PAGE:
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Stretching or Yoga

I am pleased to publish this article with the permission of Terry Laughlin, swimming coach and founder of Total Immersion.

Yoga and Swimming

I’m searching for information on stretching with focus on freestyle swimming.

I’ve found in Total Immersion, the Revolutionary Way to Swim better, Faster, and Easier some exercises and two stretches for the front of the shoulder and two stretches for the back of the shoulder.

I’m definitely interested in shoulder stretches but also back and leg stretches that are appropriate. I’ve noticed with TI swimming a definite change to the muscles in my upper back, and I would like to be sure that lack of correct stretching does not cause a physical problem.
The effects or benefits of stretching are commonly thought to be relief of tightness in muscles and increase of range of motion in joints.  Over time I’ve come to view the question of stretching and its effects differently, and my view today is colored by my age – 59, a time when my muscles seem a bit more susceptible to injury or the occurrence of “hot spots” or knots.

My stretching activities now are more geared to overall health and feeling good at all times, while also–as an athlete–trying to keep my muscles ‘tuned for action.’

I rarely do the kind of swim-specific stretching I did from my teens to my 30s that was illustrated in the original TI book. This focused on muscles like the pectorals, triceps, lats. When I was younger I regularly experienced post-swim soreness in those muscles but that was because my swimming relied on higher arm-forces. By using the drag-evading and whole-body-propelling techniques of Perpetual Motion Freestyle, I no longer experience that kind of soreness.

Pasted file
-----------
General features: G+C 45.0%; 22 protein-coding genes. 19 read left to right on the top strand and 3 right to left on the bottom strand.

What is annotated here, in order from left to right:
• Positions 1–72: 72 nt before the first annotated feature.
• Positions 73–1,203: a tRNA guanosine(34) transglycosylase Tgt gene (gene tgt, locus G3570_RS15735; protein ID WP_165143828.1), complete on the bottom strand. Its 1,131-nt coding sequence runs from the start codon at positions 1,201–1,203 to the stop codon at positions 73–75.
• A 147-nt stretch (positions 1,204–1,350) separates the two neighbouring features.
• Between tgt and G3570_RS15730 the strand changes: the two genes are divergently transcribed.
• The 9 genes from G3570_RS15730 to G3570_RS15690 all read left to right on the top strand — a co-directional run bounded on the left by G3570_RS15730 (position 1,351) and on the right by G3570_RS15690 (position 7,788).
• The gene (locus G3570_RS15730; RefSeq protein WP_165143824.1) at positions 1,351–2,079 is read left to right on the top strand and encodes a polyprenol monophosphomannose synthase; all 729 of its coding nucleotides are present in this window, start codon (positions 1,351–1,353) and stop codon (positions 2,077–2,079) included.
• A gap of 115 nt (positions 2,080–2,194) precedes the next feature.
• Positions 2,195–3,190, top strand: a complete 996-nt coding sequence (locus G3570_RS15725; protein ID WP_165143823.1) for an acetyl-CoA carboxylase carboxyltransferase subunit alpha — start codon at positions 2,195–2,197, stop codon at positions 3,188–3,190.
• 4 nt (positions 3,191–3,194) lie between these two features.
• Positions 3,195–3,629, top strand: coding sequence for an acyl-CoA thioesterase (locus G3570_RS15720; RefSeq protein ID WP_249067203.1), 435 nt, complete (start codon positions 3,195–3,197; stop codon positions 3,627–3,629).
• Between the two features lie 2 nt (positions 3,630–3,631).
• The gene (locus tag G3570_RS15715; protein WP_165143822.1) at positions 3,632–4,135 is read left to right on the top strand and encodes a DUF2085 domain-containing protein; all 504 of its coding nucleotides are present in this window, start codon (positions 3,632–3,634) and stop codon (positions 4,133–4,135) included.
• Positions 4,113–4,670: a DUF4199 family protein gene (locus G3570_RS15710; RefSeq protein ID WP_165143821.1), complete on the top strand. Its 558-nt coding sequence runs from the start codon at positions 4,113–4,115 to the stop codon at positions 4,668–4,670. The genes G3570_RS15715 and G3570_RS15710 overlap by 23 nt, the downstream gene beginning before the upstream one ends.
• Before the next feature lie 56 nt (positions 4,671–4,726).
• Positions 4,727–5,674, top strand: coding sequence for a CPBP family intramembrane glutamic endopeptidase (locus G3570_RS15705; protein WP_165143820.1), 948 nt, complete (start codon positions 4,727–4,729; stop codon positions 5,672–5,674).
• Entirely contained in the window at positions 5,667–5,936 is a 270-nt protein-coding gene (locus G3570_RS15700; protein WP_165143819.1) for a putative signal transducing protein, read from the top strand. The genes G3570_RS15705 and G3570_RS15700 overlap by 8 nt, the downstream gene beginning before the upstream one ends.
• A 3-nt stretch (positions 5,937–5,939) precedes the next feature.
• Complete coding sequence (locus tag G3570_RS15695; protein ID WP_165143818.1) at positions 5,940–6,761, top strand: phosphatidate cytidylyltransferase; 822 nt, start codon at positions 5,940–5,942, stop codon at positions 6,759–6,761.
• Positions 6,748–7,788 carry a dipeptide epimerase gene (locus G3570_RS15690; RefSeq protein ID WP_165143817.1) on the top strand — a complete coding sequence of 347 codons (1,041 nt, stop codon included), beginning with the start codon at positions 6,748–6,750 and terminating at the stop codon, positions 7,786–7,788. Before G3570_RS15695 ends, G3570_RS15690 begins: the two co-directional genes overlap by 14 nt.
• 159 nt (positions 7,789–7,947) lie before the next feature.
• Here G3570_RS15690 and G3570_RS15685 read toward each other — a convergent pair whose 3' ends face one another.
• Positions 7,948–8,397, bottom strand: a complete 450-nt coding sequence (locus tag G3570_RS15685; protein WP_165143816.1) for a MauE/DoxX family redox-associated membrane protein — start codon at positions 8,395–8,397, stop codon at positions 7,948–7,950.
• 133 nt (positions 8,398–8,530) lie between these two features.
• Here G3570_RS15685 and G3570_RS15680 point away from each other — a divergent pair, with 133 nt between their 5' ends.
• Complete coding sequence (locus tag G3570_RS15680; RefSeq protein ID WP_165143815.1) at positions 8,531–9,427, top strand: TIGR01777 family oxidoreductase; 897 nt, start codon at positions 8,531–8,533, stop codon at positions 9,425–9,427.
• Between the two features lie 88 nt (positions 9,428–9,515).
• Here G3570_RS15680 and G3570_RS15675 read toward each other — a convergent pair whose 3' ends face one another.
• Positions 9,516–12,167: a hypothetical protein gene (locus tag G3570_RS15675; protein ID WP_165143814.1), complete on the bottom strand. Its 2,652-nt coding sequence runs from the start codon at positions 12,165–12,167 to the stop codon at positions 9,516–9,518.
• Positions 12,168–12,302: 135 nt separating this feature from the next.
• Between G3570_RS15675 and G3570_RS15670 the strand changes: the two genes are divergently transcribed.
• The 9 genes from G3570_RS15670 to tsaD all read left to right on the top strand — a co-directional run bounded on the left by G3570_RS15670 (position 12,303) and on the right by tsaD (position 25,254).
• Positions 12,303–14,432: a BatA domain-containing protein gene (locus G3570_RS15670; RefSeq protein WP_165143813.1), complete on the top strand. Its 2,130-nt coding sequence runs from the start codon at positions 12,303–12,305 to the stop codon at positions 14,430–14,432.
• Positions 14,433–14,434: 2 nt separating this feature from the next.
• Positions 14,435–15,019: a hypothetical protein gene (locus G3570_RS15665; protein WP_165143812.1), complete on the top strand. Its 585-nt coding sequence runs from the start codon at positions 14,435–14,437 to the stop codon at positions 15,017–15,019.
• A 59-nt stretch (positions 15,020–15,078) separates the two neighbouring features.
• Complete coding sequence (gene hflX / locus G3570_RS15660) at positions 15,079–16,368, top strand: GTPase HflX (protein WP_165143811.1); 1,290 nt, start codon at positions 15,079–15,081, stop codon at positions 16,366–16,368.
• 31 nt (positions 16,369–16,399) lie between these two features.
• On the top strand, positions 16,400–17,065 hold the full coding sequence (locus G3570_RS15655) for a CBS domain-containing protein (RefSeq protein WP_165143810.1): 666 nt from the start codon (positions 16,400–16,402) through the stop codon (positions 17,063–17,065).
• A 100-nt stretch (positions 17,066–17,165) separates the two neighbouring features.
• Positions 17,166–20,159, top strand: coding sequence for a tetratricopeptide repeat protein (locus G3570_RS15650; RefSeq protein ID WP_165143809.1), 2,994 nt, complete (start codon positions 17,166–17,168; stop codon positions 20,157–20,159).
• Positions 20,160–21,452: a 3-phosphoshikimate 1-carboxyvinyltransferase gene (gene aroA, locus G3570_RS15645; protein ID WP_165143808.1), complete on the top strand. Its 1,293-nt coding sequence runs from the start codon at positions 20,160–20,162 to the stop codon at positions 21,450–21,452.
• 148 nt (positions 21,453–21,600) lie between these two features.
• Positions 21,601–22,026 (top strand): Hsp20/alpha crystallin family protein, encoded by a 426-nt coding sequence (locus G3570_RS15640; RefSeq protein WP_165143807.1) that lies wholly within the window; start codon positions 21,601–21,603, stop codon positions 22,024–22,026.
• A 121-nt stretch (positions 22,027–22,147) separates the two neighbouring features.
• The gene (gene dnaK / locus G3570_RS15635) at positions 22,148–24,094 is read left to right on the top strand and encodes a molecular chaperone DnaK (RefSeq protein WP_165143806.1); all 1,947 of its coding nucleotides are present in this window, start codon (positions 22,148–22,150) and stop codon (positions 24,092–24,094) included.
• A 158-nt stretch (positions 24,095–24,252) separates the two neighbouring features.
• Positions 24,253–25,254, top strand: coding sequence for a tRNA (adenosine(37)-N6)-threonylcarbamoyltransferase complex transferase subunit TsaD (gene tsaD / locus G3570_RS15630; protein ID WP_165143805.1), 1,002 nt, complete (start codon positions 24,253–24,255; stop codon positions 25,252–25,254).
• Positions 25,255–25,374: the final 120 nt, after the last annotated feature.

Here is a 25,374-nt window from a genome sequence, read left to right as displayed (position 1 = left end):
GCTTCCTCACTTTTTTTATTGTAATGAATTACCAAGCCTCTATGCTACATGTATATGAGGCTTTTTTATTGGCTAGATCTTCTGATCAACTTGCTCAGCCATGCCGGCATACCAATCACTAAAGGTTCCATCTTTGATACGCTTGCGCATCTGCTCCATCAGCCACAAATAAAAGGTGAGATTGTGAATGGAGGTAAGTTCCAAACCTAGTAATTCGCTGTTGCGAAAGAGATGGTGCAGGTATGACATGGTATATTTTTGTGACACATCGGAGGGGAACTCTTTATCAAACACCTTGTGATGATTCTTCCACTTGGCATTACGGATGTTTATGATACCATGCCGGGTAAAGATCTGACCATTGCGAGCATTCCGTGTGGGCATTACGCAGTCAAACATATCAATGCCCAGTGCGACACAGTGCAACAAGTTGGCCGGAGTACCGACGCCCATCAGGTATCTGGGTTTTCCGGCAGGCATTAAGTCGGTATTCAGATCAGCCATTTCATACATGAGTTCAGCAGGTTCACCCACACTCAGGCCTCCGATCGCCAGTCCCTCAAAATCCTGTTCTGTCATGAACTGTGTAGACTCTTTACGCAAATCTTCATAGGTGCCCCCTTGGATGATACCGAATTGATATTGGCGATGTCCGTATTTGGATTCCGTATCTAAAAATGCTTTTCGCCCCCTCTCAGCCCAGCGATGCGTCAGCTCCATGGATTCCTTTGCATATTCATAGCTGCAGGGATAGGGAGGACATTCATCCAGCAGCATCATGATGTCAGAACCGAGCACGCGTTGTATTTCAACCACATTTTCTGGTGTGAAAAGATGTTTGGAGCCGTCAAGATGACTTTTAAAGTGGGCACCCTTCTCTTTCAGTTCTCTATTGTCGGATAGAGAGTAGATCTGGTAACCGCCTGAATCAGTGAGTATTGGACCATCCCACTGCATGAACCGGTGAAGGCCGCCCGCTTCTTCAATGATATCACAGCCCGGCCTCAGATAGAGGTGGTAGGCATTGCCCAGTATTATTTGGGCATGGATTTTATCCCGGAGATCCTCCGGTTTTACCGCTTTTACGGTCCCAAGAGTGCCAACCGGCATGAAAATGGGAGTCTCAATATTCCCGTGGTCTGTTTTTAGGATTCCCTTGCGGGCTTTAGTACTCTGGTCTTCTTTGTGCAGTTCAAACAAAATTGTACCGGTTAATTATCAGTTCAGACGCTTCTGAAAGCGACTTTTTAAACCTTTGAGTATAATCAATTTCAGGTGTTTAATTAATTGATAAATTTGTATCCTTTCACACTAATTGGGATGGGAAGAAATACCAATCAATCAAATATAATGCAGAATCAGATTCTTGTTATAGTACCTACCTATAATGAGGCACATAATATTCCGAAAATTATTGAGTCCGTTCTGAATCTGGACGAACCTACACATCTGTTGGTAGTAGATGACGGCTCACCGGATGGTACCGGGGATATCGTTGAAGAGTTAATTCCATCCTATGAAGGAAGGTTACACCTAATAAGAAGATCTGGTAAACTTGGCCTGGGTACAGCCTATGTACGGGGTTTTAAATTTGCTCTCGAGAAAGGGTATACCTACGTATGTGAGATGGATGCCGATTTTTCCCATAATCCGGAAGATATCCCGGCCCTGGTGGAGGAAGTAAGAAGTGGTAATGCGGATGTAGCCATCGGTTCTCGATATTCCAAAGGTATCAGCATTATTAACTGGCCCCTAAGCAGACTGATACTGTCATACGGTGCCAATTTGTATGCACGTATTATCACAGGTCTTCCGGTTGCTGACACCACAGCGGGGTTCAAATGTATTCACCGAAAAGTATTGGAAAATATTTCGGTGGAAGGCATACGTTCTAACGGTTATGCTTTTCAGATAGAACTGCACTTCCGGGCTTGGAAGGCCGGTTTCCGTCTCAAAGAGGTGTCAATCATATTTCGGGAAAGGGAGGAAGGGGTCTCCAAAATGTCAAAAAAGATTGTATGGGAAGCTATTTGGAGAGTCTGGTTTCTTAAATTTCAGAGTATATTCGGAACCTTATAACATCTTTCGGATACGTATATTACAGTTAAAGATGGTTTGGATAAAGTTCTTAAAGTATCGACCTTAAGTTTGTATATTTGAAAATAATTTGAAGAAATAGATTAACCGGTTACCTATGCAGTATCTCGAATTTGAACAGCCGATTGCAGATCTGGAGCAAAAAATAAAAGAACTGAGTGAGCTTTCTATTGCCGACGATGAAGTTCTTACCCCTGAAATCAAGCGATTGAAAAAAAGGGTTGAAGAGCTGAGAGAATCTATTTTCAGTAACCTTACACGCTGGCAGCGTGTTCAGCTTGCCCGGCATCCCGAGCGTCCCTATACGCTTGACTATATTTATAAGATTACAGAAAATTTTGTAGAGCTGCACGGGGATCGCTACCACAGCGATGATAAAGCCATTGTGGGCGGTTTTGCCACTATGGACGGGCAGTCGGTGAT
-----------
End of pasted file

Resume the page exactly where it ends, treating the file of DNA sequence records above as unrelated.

I deal with more general tension–not uncommon in middle-aged-athletes–by warming up more gently and thoroughly before a practice. Also by having one or two practices a week done entirely at ‘recovery pace’ and devoted to higher levels of technique.

I often get knots, particularly in the muscles around my left scapula, because I tore the rotator cuff in that shoulder in an auto accident in 1996 so those muscles compensate to keep my shoulder stable. I need occasional massage, adjustments and acupuncture to break open those knots and relieve tension.

But virtually all of my prior active stretching has been replaced by yoga, which feels both holistic and integrative in a way those stretches were not. Yoga not only keeps me feeling more supple–in my spine and joints as well as in muscles. It also keeps me strong in an integrative way. That is, rather than working on isolated muscles, it strengthens them as they work–in combination and by using them as I do outside of yoga.

Finally, it brings the calming and centering effects of meditation. I’m certain the combination of yoga and swimming is among the most healthful things I will do for the rest of my life.

I was involved in the planning of the Yoga for Swimming and More DVD with Susan Jacque who is one of my teachers, and can strongly recommend it both to complement swimming and as a way to become acquainted with yoga.

For more information on Total Immersion and Terry Laughlin, visit: and